Addressing the Harassment, Abuse, and Discrimination of Caregivers

Low-wage workers, especially women, immigrants, and people of color are particularly vulnerable to harassment, abuse, and discrimination in the workplace. For caregivers, the isolated and often intimate nature of our work can put us even more at risk. In 2020 our Union championed the Harassment, Abuse, and Discrimination (HADit) law for all caregivers.

IP Guidelines for addressing harassment, abuse, and discrimination while working as a caregiver

Washington State DSHS and Consumer Direct (CDWA), in partnership with SEIU 775, have created reporting-guidelines for IPs who are experiencing harassment, abuse, or discrimination while providing care to a client.

The guidelines identify three levels of risk and provide recommendations on steps you can take if you find yourself in one of these situations. Feeling uncomfortable or unsafe due to harassment, abuse, or discrimination? Follow these guidelines and techniques:

Level 1

If you feel uncomfortable with the behavior of the client or somebody else in the household, but do not feel that your safety is at risk, it is recommended that you:

  • Express concerns – If you feel comfortable, ask the client or other individual in the household to stop the behavior and explain that you are feeling uncomfortable.
  • Re-read the client’s CARE assessment to see if the unwanted behavior is addressed in the plan and if there are interventions listed to help you address their behavior(s).
    • Need a new copy of the care plan?
      • If you’re receiving a paycheck from IPOne, contact the client’s case manager
      • If you’re receiving a paycheck from CDWA, call the Consumer Direct (CDWA) hotline at 877-532-8542
  • Contact the case manager or Consumer Direct (CDWA) hotline for suggestions or to report new, unwanted behaviors.

Level 2

If you feel unsafe with the behavior of the client or somebody else in the household, but do not want or need to immediately leave the situation, it’s recommended that you:

  • Contact the case manager or Consumer Direct (CDWA) hotline and report the behaviors causing you to feel unsafe. Provide details to help the case manager or Consumer Direct representative understand the situation.
  • Contact the case manager’s office or Consumer Direct (CDWA) hotline and ask to speak to a supervisor if you cannot reach your client’s case manager or if you are dissatisfied with the case manager’s or Consumer Direct’s assistance.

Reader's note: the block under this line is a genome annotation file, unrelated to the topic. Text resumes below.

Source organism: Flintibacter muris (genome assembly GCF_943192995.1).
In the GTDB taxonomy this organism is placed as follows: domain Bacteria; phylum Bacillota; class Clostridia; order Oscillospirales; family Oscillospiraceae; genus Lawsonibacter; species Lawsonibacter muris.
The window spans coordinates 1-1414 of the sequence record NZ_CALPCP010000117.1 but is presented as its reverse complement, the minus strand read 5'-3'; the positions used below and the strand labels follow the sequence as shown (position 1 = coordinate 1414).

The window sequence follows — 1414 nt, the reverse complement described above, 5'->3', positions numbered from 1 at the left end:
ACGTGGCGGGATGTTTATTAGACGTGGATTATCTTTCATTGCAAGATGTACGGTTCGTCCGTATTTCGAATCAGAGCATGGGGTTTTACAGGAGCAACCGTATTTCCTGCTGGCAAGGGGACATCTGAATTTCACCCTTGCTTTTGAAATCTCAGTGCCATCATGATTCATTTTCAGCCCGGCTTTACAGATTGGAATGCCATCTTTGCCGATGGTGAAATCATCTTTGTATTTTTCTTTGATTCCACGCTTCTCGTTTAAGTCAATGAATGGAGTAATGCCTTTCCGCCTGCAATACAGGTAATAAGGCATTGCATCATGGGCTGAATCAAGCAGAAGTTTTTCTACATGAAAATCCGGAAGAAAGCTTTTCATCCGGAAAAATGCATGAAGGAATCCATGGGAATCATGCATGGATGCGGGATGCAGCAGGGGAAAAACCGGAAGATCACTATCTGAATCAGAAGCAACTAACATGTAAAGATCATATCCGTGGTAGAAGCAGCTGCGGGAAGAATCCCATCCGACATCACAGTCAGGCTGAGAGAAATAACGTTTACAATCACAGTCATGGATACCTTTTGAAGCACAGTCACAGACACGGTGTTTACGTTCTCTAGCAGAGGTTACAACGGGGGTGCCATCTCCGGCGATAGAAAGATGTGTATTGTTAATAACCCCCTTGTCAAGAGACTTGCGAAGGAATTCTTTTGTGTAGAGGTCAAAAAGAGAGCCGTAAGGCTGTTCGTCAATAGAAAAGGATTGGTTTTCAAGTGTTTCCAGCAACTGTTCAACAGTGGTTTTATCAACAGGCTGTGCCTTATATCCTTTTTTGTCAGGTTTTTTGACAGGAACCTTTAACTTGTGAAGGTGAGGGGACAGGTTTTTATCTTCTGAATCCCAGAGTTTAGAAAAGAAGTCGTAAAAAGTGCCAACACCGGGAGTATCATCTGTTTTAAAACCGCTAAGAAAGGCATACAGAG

• Consider accessing specialized training to help you better understand the client’s unique behavioral needs. To learn more about training options, contact the Training Partnership, your client’s case manager, or the Consumer Direct (CDWA) hotline.
  • If you no longer wish to provide care for the client, contact the case manager or call the Consumer Direct (CDWA) hotline and share that you no longer feel safe caring for this client.

Level 3

If you feel unsafe with the behavior of the client or somebody else in the household and want or need to immediately leave the situation, it is recommended that you:

  • Leave the home then immediately call the client’s case manager or the Consumer Direct (CDWA) hotline to let them know that you left and explain your concerns with the situation. If there are concerns about the client being alone and you are unable to contact the client’s case manager, attempt to contact a supervisor or other DSHS/Area Agency on Aging (AAA) staff member. If leaving the client alone will put them in immediate danger call 911.
  • Review all the interventions listed in level 1 and 2.
  • If you no longer wish to provide care for the client, contact the case manager or call the Consumer Direct (CDWA) hotline and share that you no longer feel safe caring for this client.

What happens when IPs contact a case manager or the Consumer Direct (CDWA) hotline to report their concerns?

The case manager or Consumer Direct (CDWA) representative will:

  • Listen to your specific and unique concerns about your experience and work with you to find possible solutions.
  • Know how to support you if your primary language is not English.
  • Document known behaviors and interventions on the care plan and update the plan as new information is received.

The case manager or Consumer Direct (CDWA) representative may:

  • Work with the client and suggest additional resources for them, like client training or a nursing referral.
  • Contact a client or family member to get more information about the conduct or behaviors and explore possible interventions.
  • Contact the client directly to remind the client of their responsibilities to provide a safe and discrimination-free working environment for you. If the situation does not improve, make another report to the case manager or Consumer Direct (CDWA).

Additional IP Guideline Resources

What is HADit?

In 2018, an SEIU 775 caregiver reported to our Union a harrowing story of the harassment and discrimination they faced while working as a caregiver. At the time, their livelihood, housing, safety, and dignity were at risk, and there was little we as a Union could do to help them because of the lack of structures in place to address harassment, abuse, and discrimination of caregivers.